Monday, May 13, 2013
After several weeks of continued research and review of the notes and recorded interviews from my travels, I would like to share reflections that have arisen as I work toward a larger piece on the state of progressive education in this country. I start with thoughts on the stereotypes that progressive educators have faced for many years.
Since the 1950’s, stereotypes have plagued progressive educators. Perpetuated by caricature depictions in the post-war popular media, to this day, they continue to contaminate the reputation of the movement. Not a single educator with whom I spoke failed to have at his/her fingertips the nauseating list of depictions: loosey-goosey (the most popular); crunchy granola (more contemporary); “hippie schools” (from the 1960’s resurgence); not rigorous academically (the most harmful yet enduring characterization). The typical description (rap) of/on progressive schools depicts undisciplined children running wild without boundaries, freely choosing their activities, and adults waiting to follow their lead.
What saddens me about this set of stereotypes is the morale-eroding impact they have on teachers. I lunched with the faculties of many progressive schools during my tour and a recurring observation I made was how very serious-minded the teachers are about their students and their teaching practice. These are not dilettantes. These are well- trained, intelligent professionals who toil endlessly building their curriculum, pursuing professional development opportunities, collaborating with their colleagues, and deeply understanding the learning profile of each of their students.
Equally as corrosive to its reputation is the perception that progressive education leans left politically, and that progressive schools promulgate a liberal agenda. Certainly to the extent that progressive education arose during the progressive era, its humanitarian impulse to improve the lot of society is indisputable. However, each progressive school emerges as a product of many factors including its location, the philosophy of its founders, the practice and pedagogy of its faculty and staff, the leanings of its cohort of parents, and the beliefs and values of its leaders.
I visited a very large self-proclaimed progressive school in a red state, for example. Here, school leaders carried what I sensed was an unspoken admonition to toe a centrist political disposition. They let the program speak for itself and shied away from too much talk about the tenets of progressive education. Since the school was founded during the progressive era (early 1920’s), it keenly reflects the pedigree through its teaching pedagogy: project based learning; integrated, interdisciplinary and thematic curriculum; focus on critical thinking and problem solving; and constructivist teaching. Notwithstanding this flagrantly progressive program, I would venture that there are as many politically conservative families enrolled in the school as those with more liberal inclinations. But it works for the area.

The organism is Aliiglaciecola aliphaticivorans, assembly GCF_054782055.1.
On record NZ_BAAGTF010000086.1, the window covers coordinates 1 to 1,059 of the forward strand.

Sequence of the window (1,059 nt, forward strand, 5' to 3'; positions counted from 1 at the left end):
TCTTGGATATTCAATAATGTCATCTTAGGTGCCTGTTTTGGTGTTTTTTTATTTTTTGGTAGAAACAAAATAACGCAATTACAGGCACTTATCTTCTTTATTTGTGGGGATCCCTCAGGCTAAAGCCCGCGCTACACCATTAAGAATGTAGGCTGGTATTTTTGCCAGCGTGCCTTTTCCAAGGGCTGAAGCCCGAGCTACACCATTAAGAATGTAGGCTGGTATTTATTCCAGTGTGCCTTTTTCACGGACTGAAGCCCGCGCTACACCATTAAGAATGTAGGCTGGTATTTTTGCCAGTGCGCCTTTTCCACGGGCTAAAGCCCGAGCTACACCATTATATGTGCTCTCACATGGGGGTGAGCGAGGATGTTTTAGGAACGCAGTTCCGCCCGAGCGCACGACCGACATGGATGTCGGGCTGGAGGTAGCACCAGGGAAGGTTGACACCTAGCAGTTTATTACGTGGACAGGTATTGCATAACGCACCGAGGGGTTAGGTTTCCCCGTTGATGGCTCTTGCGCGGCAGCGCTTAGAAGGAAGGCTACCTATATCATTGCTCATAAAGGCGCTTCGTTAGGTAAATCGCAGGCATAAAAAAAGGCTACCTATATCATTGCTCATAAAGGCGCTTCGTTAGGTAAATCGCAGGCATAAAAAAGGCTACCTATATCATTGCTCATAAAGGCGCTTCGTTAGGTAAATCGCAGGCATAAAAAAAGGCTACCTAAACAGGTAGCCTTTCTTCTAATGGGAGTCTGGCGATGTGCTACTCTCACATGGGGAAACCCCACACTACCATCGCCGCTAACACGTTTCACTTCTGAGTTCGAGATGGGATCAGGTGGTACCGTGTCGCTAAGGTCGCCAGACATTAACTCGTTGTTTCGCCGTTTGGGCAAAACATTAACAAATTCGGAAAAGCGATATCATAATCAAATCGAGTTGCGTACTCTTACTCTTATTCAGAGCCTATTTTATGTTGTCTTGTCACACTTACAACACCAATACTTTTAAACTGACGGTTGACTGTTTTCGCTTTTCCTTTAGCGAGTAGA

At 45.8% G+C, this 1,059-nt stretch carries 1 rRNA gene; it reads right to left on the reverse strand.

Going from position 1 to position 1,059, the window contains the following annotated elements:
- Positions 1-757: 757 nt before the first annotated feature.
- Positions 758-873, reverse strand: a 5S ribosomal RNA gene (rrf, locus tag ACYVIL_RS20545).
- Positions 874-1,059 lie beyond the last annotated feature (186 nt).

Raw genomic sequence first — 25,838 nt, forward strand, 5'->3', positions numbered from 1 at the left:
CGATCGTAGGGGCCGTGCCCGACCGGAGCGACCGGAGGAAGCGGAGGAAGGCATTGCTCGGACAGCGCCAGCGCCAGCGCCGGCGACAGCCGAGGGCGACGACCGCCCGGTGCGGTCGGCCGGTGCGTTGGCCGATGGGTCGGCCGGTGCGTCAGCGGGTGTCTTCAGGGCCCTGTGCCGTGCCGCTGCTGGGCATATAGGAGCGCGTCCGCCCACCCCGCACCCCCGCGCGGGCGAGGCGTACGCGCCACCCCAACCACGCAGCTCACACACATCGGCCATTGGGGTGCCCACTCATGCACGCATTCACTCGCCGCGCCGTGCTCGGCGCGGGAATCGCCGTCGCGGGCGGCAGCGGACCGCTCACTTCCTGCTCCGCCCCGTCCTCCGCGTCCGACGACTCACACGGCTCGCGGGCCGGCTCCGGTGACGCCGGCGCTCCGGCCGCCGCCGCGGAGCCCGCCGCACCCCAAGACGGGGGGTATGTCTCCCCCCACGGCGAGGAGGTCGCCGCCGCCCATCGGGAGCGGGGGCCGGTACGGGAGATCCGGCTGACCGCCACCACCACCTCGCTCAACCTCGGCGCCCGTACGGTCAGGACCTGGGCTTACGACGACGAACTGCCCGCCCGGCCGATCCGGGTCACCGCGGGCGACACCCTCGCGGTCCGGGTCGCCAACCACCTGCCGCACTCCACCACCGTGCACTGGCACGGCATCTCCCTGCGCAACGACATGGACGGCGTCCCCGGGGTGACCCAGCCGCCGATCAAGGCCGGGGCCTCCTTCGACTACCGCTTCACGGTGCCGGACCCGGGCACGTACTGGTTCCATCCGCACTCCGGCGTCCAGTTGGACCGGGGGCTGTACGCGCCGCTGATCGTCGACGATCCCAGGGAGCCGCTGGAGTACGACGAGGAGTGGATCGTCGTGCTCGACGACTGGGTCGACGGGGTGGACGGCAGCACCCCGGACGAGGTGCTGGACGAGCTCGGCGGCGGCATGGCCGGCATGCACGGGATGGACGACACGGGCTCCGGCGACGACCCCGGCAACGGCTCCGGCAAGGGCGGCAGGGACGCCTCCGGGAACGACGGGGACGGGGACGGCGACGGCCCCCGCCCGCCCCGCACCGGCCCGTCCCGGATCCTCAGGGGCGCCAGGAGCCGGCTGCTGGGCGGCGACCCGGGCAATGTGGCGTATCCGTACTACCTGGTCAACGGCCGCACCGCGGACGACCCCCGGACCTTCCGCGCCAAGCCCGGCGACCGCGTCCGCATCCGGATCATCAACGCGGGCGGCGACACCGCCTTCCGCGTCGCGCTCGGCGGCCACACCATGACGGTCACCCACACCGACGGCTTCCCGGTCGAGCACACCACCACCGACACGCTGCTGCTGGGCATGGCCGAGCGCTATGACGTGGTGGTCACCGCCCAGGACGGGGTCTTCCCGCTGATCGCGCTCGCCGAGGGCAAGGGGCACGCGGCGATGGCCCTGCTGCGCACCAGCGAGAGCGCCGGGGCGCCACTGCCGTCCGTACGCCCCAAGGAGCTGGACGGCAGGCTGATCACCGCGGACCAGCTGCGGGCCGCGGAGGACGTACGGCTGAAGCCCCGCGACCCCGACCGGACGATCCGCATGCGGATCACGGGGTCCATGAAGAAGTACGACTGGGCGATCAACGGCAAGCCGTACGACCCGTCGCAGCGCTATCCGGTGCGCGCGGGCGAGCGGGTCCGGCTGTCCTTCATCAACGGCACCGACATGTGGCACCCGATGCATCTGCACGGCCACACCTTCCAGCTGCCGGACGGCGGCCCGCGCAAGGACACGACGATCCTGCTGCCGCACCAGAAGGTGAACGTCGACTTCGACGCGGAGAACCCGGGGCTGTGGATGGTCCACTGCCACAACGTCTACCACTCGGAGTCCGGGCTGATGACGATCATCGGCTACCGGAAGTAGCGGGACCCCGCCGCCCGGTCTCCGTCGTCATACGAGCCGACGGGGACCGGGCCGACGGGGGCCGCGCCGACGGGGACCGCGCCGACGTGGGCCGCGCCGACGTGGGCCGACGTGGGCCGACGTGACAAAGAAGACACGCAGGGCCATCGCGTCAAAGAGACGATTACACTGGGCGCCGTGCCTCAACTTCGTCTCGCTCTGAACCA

There is also the entrenched notion that teachers in progressive schools operate at a high level of autonomy at the expense of program continuity within a school. I found in my travels that indeed, progressive schools championed teacher autonomy. Allowing the professionals to pursue their passions and craft a classroom program is important for teachers to feel supported. One administrator said, “I wouldn’t have it any other way. Teacher autonomy has allowed us to hire more men and teachers of color at the elementary level. I want the teachers to feel that they have the freedom to be creative and develop their own curriculum and materials. The last thing they need is an administrator breathing down their necks”
Other school leaders, however, acknowledged that teacher autonomy can be problematic, if the school does not vigilantly administer to its scope and sequence, and if the teachers are not collaborating. At the far end of the spectrum would be the teacher suffering from the “Prime of Miss Jean Brodie syndrome, “ who operates wholly at his/her own imperious whim, with wholesale disregard to the school’s curriculum and mission, disrupting morale more than supporting it. More insidiously, however, is the teacher whose classroom becomes a silo; who cares little for the notion of scope and sequence, and who pursues little or no professional development on the grounds that he or she is already competent enough. One will often find that such a teacher has been ensconced on the faculty of a school for many years, outlasting school leaders and becoming untouchable.
Needless to say, this phenomenon is not particular to progressive schools; any school public or private can suffer from teachers who fail to see that they are part of a learning community and tread only along their own pathway. But progressive educators are compelled to avoid being their own worst enemy, lest the caricatures are deemed all too true.